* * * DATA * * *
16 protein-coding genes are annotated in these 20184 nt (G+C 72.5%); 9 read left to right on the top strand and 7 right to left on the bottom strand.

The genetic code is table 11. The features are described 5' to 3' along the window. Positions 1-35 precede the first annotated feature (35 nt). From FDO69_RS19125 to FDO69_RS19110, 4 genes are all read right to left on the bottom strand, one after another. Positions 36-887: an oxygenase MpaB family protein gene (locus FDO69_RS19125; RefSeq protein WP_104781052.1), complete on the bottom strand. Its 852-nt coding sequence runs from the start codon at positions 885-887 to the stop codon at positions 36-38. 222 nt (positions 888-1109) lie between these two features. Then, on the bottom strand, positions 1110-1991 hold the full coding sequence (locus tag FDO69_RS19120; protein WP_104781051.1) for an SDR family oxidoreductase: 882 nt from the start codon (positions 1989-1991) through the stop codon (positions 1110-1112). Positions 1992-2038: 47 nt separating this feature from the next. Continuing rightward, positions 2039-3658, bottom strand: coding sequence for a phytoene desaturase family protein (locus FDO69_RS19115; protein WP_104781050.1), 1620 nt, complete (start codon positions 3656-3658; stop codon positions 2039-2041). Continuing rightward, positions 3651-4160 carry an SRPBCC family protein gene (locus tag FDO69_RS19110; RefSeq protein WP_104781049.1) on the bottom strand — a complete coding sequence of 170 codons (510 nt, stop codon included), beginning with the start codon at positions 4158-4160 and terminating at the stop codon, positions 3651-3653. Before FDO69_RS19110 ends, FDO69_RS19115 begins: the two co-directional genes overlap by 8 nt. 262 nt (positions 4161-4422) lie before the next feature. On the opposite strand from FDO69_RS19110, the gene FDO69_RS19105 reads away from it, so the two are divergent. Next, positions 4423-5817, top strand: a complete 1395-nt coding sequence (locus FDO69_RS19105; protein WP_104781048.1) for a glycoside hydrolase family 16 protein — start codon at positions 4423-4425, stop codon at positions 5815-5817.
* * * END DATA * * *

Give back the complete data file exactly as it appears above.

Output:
16 protein-coding genes are annotated in these 20184 nt (G+C 72.5%); 9 read left to right on the top strand and 7 right to left on the bottom strand.

The genetic code is table 11. The features are described 5' to 3' along the window. Positions 1-35 precede the first annotated feature (35 nt). From FDO69_RS19125 to FDO69_RS19110, 4 genes are all read right to left on the bottom strand, one after another. Positions 36-887: an oxygenase MpaB family protein gene (locus FDO69_RS19125; RefSeq protein WP_104781052.1), complete on the bottom strand. Its 852-nt coding sequence runs from the start codon at positions 885-887 to the stop codon at positions 36-38. 222 nt (positions 888-1109) lie between these two features. Then, on the bottom strand, positions 1110-1991 hold the full coding sequence (locus tag FDO69_RS19120; protein WP_104781051.1) for an SDR family oxidoreductase: 882 nt from the start codon (positions 1989-1991) through the stop codon (positions 1110-1112). Positions 1992-2038: 47 nt separating this feature from the next. Continuing rightward, positions 2039-3658, bottom strand: coding sequence for a phytoene desaturase family protein (locus FDO69_RS19115; protein WP_104781050.1), 1620 nt, complete (start codon positions 3656-3658; stop codon positions 2039-2041). Continuing rightward, positions 3651-4160 carry an SRPBCC family protein gene (locus tag FDO69_RS19110; RefSeq protein WP_104781049.1) on the bottom strand — a complete coding sequence of 170 codons (510 nt, stop codon included), beginning with the start codon at positions 4158-4160 and terminating at the stop codon, positions 3651-3653. Before FDO69_RS19110 ends, FDO69_RS19115 begins: the two co-directional genes overlap by 8 nt. 262 nt (positions 4161-4422) lie before the next feature. On the opposite strand from FDO69_RS19110, the gene FDO69_RS19105 reads away from it, so the two are divergent. Next, positions 4423-5817, top strand: a complete 1395-nt coding sequence (locus FDO69_RS19105; protein WP_104781048.1) for a glycoside hydrolase family 16 protein — start codon at positions 4423-4425, stop codon at positions 5815-5817.